Educating industry’s future leaders in green chemistry

With six Nobel Prize winners and 570 teaching and research staff in ten research laboratories, ESPCI Paris – PSL is one of France’s oldest and most renowned engineering schools. Each year, it trains a class of 85 engineers to innovate and meet the technological and industrial challenges of tomorrow.

Since 2011, a fund has been supporting this drive for innovation in two ways: by supporting students’ mobility through scholarships and by financing research programs on a variety of subjects such as Alzheimer’s and Parkinson’s diseases, medical imaging, soft matter and electromagnetic radiation. The school was behind the invention of sonar.

In 2023, with the support of the Michelin Corporate Foundation, ESPCI Paris – PSL initiated a scheme to admit students from oversees. The year was spent selecting candidates, as well as engaging partner laboratories and choosing research topics, mainly in the fields of friction and polymers. In all, four engineering students, three Indians from the Pune and Madras Institutes of Technology, and one Thai student from Chulalongkorn University, were admitted at the beginning of 2024 for a semester of study. The project will be repeated in 2025, with four new students.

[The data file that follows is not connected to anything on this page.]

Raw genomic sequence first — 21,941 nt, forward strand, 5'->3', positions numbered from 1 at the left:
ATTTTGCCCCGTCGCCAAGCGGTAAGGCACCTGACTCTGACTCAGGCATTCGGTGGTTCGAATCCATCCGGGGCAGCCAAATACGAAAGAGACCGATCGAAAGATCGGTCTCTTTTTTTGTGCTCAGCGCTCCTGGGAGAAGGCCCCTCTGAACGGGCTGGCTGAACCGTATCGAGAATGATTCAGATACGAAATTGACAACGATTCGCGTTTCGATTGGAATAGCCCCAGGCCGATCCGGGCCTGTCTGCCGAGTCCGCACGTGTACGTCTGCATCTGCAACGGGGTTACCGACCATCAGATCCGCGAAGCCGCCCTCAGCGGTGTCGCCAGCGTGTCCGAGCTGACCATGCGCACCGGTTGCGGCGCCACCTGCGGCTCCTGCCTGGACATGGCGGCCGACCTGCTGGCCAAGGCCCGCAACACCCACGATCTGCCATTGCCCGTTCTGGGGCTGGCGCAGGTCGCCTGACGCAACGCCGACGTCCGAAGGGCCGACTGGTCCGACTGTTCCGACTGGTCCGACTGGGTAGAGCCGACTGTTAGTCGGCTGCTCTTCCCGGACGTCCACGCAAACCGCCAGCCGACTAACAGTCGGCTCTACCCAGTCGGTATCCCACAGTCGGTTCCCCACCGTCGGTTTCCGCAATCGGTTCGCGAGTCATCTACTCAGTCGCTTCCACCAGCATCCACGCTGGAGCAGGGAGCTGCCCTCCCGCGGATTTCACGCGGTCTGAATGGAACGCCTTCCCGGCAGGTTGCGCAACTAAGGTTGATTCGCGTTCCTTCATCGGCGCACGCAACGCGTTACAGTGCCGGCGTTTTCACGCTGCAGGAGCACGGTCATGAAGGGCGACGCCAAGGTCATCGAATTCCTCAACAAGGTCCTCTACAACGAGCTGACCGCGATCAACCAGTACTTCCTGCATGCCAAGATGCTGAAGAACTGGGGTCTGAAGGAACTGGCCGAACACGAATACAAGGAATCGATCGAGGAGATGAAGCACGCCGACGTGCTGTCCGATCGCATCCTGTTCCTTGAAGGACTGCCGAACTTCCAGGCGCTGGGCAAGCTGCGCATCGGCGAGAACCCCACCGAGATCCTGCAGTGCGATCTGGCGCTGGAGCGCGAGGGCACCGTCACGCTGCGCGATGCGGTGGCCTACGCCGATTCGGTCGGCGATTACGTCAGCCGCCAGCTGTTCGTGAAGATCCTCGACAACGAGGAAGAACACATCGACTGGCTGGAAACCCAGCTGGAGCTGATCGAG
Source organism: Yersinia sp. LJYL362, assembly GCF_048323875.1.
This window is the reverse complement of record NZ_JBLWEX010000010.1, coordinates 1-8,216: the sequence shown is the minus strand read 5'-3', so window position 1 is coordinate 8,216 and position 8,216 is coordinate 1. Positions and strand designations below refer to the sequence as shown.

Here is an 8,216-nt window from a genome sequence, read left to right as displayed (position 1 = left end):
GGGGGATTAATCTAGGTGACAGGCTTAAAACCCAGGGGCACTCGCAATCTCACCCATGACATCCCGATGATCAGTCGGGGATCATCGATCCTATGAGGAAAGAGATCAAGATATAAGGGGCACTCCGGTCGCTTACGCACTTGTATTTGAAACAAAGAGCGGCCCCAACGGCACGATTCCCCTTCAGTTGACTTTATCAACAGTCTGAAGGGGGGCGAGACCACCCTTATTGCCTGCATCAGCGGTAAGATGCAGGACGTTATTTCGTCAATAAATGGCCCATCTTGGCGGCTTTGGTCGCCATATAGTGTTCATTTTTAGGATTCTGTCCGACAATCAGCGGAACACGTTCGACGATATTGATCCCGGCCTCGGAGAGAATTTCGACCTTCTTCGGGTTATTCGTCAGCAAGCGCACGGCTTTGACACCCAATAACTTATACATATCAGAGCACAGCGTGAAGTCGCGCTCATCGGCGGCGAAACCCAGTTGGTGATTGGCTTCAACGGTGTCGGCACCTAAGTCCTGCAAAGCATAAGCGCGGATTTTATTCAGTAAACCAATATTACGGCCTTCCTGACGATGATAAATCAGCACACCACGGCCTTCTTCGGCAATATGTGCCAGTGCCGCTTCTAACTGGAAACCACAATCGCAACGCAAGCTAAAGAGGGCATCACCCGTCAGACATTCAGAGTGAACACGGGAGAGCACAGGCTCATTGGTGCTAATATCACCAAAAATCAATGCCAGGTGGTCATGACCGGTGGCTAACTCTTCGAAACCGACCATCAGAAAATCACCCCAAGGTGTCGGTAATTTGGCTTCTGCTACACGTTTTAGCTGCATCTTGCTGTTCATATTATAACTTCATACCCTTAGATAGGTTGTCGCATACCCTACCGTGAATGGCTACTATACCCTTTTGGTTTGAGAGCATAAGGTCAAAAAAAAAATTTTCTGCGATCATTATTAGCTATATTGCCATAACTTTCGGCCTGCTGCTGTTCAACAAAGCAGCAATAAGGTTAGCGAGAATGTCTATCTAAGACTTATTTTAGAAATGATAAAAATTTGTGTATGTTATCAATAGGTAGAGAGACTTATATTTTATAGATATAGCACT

Thanks to a high-level end of course, essential in their careers, the four future engineers return to their countries enriched by their French experiences.

Testimony of Ms. Nalin Maniwongwichit, beneficiary of the Michelin Corporate Foundation Bursary:

I am 26 years old and a master’s student at Bangkok Chulalongkorn University in Thailand. At present, I am on a course at ESPCI Paris-PSL. Our joint research project between ESPCI and the Ecole Nationale Supérieure (ENS) aims to develop flexible hydrogel materials capable of encapsulating and releasing the antibiotic drug doxycycline under thermal stimulation. In addition, we are designing the hydrogel with variable cell adhesion properties to validate the concept. We also want to study the recyclability of the hydrogel in encapsulation to minimize material waste. In our cell adhesion experiments, we hope to emulate the drug release environment to observe cell interactions at reduced scale, thus reducing the quantity of drug used compared with traditional methods such as Franz diffusion. This approach enables us to study drug effects on cells while avoiding the ethical implications associated with experiments using animal models.”

Photos: Meeting between the scholarship holders, at the end of their course, and the Foundation, on June 11th 2024